by Max Durtschi
This season has proven to be a different thus far - a great opportunity to be adaptable, explore new areas, and challenge myself as an athlete. Because my resident room at the Olympic Training Center in Lake Placid, NY has been closed due to COVID-19, I have been located in northern Minnesota, living with my fiancé and her family since I ended my season in Minsk, Belarus in March. This has been a blessing in disguise, as I have had the chance to spend valuable time with family, after having spent the entire season in Europe. Furthermore, the training opportunities in Minnesota have blown me away with far more options than I had imagined.
My core training principles have remained the same this summer, with some adaption including a shift to at-home gym workouts, and with the absence of any national team training camps thus far. I have embraced these months as an opportunity to modify my training activities slightly in the hopes of challenging my body in new ways. For instance, a have been able to spend far more time mountain biking in Minnesota's brand-new Tioga Recreational Area (and can't wait to check out the new trails in Chisholm, MN as well)! This has provided me with a refreshing exercise - perfect for recharging my mental energy after a long season.
Looking forward - I hope to travel out west, if possible, in the next months and explore some new venues. Bozeman - Montana, Casper - Wyoming, and Soldier Hollow - Utah all provide state-of-the art biathlon facilities surrounded by fantastic natural training grounds. In particular, I am heartened to see the progress being made by CrossCut in Bozeman - and look forward to training at their world class venue!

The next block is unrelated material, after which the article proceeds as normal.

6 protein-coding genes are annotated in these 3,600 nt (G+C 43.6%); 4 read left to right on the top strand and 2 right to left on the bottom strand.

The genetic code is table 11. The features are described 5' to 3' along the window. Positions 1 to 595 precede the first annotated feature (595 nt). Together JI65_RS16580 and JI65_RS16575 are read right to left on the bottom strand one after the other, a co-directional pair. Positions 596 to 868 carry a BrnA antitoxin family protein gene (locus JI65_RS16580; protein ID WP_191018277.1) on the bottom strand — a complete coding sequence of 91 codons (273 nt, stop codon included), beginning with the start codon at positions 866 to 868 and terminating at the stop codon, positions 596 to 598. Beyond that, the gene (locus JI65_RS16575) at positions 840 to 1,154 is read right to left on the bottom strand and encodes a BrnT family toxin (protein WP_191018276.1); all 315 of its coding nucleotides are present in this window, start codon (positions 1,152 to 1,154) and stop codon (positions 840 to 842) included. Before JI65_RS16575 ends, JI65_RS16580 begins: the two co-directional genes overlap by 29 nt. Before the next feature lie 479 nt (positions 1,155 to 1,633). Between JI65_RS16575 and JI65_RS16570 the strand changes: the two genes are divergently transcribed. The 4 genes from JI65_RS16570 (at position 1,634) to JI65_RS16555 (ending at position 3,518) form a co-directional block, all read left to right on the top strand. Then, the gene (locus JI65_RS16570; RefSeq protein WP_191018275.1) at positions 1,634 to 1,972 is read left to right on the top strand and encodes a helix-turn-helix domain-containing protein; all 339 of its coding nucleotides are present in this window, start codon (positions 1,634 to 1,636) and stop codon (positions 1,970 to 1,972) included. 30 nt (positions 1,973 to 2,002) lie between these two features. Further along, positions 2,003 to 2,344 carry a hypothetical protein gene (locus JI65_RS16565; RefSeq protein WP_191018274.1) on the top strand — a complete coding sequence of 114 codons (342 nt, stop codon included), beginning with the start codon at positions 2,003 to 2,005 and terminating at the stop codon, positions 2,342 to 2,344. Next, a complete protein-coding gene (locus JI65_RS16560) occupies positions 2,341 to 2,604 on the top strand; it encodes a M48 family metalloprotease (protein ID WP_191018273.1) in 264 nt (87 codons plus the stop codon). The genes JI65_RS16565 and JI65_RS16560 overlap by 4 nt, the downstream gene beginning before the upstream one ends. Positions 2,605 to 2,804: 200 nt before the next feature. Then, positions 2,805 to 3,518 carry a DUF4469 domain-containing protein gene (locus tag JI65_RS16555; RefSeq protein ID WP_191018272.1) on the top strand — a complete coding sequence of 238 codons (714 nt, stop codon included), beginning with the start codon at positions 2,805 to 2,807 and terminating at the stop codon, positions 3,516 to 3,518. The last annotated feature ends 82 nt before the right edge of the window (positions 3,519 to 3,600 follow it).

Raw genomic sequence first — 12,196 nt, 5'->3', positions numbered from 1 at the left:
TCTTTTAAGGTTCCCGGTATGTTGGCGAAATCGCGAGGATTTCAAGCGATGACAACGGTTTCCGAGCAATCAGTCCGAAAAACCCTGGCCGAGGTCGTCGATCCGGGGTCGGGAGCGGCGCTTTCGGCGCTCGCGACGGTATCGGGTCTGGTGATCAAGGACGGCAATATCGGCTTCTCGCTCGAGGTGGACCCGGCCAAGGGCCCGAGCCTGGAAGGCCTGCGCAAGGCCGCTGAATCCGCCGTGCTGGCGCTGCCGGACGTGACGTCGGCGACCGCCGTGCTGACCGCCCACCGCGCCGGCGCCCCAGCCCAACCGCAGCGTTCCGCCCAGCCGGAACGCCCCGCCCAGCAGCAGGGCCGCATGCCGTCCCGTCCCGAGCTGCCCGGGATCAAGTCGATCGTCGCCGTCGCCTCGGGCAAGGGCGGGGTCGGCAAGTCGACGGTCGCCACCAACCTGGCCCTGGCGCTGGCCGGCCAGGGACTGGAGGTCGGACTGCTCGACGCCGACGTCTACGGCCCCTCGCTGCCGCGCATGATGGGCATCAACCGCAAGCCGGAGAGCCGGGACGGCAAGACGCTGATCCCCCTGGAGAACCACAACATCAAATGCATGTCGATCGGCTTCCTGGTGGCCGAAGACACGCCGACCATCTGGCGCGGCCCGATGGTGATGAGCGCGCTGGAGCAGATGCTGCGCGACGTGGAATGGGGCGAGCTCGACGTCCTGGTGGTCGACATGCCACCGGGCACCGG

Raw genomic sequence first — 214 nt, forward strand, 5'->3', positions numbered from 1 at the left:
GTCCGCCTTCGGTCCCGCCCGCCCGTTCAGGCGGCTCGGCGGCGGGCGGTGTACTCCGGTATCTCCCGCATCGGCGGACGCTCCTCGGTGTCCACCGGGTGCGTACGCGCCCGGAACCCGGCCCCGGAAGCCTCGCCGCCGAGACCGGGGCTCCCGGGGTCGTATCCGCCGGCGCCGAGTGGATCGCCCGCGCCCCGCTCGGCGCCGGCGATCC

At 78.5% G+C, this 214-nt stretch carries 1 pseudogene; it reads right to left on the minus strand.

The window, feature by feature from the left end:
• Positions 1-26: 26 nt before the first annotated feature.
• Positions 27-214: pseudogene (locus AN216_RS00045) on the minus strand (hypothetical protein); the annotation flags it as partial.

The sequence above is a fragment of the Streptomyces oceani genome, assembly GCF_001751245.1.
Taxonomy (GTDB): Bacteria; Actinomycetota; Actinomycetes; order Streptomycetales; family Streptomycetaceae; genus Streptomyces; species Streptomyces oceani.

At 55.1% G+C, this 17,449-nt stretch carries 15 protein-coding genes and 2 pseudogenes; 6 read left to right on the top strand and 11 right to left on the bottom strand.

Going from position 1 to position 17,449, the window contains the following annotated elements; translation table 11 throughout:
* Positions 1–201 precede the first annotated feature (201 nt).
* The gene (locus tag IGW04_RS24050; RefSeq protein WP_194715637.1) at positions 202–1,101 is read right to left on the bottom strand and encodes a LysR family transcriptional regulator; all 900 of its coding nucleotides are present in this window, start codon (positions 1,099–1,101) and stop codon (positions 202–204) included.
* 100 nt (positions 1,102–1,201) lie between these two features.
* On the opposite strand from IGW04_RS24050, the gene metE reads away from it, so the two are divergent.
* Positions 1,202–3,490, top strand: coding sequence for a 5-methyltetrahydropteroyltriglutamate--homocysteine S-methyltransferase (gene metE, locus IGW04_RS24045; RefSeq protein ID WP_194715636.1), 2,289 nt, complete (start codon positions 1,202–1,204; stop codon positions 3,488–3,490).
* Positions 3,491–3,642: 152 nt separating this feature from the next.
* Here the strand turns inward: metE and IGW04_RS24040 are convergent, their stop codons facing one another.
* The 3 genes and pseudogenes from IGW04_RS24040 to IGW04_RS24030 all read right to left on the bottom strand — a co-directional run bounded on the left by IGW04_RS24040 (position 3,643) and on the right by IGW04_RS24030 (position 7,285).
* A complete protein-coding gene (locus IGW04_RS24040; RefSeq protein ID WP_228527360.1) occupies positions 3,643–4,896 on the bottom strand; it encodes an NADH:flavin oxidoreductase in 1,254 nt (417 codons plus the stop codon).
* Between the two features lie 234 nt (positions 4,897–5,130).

SkiPost: Max, one of your goals this summer was to "spend time exploring the western venues and returning to my Rocky Mountain roots". You are not alone, many East-coast and Midwestern skiers spend their off-time daydreaming about summer training in Idaho & the pacific northwest. Tell us from your point of view, what is the draw & should exploring western venues be something on other up & coming skier's "to-do" list? Any perks specific to biathletes out west?
Max: Having grown up in the Rocky Mountains, I would urge any cross country/ biathlon athlete to take advantage of the western United States. The draws are countless and include excellent weather, endless trails and wilderness area, as well as superb ski venues such as Sun Valley (Idaho), Crosscut (Montana), and Soldier Hollow (Utah). The hiking, mountain biking, and running are particularly good in these areas. Additionally, during the pandemic, these venues offer numerous camping opportunities, allowing athletes to find a safe and responsible way to exercise while being respectful of local areas. While in the west, be sure to fish, hike, and river raft if you have the chance!